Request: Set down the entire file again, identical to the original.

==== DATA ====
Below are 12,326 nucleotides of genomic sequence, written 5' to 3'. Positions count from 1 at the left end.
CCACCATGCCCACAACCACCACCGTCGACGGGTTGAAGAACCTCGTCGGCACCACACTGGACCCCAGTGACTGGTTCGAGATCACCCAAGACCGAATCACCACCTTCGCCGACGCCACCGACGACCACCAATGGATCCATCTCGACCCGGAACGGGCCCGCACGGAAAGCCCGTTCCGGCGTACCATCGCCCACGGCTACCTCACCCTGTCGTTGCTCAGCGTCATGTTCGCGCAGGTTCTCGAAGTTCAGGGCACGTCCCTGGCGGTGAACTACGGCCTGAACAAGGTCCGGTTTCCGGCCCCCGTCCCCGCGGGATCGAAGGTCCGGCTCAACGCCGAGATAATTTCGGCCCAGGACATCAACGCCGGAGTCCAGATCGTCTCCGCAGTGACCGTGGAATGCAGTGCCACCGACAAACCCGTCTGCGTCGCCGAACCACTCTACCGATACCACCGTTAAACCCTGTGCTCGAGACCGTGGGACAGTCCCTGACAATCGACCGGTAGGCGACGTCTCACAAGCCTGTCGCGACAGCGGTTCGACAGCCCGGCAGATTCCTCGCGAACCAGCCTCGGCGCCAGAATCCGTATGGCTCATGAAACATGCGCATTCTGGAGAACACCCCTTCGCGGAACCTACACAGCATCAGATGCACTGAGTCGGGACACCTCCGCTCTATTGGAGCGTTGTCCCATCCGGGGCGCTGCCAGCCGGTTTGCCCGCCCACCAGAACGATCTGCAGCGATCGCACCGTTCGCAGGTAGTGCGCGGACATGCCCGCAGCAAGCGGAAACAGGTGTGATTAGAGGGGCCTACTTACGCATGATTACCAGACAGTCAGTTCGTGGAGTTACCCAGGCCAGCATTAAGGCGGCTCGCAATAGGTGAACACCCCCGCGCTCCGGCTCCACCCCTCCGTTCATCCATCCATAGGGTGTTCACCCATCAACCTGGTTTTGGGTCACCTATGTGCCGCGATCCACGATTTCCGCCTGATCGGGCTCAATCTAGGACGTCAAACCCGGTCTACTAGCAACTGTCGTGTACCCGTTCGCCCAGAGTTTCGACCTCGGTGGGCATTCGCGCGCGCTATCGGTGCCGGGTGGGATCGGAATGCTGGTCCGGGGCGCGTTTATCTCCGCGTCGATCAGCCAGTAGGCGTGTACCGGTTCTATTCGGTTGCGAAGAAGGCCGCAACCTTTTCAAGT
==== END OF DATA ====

Below are 12,326 nucleotides of genomic sequence, written 5' to 3'. Positions count from 1 at the left end.
CCACCATGCCCACAACCACCACCGTCGACGGGTTGAAGAACCTCGTCGGCACCACACTGGACCCCAGTGACTGGTTCGAGATCACCCAAGACCGAATCACCACCTTCGCCGACGCCACCGACGACCACCAATGGATCCATCTCGACCCGGAACGGGCCCGCACGGAAAGCCCGTTCCGGCGTACCATCGCCCACGGCTACCTCACCCTGTCGTTGCTCAGCGTCATGTTCGCGCAGGTTCTCGAAGTTCAGGGCACGTCCCTGGCGGTGAACTACGGCCTGAACAAGGTCCGGTTTCCGGCCCCCGTCCCCGCGGGATCGAAGGTCCGGCTCAACGCCGAGATAATTTCGGCCCAGGACATCAACGCCGGAGTCCAGATCGTCTCCGCAGTGACCGTGGAATGCAGTGCCACCGACAAACCCGTCTGCGTCGCCGAACCACTCTACCGATACCACCGTTAAACCCTGTGCTCGAGACCGTGGGACAGTCCCTGACAATCGACCGGTAGGCGACGTCTCACAAGCCTGTCGCGACAGCGGTTCGACAGCCCGGCAGATTCCTCGCGAACCAGCCTCGGCGCCAGAATCCGTATGGCTCATGAAACATGCGCATTCTGGAGAACACCCCTTCGCGGAACCTACACAGCATCAGATGCACTGAGTCGGGACACCTCCGCTCTATTGGAGCGTTGTCCCATCCGGGGCGCTGCCAGCCGGTTTGCCCGCCCACCAGAACGATCTGCAGCGATCGCACCGTTCGCAGGTAGTGCGCGGACATGCCCGCAGCAAGCGGAAACAGGTGTGATTAGAGGGGCCTACTTACGCATGATTACCAGACAGTCAGTTCGTGGAGTTACCCAGGCCAGCATTAAGGCGGCTCGCAATAGGTGAACACCCCCGCGCTCCGGCTCCACCCCTCCGTTCATCCATCCATAGGGTGTTCACCCATCAACCTGGTTTTGGGTCACCTATGTGCCGCGATCCACGATTTCCGCCTGATCGGGCTCAATCTAGGACGTCAAACCCGGTCTACTAGCAACTGTCGTGTACCCGTTCGCCCAGAGTTTCGACCTCGGTGGGCATTCGCGCGCGCTATCGGTGCCGGGTGGGATCGGAATGCTGGTCCGGGGCGCGTTTATCTCCGCGTCGATCAGCCAGTAGGCGTGTACCGGTTCTATTCGGTTGCGAAGAAGGCCGCAACCTTTTCAAGT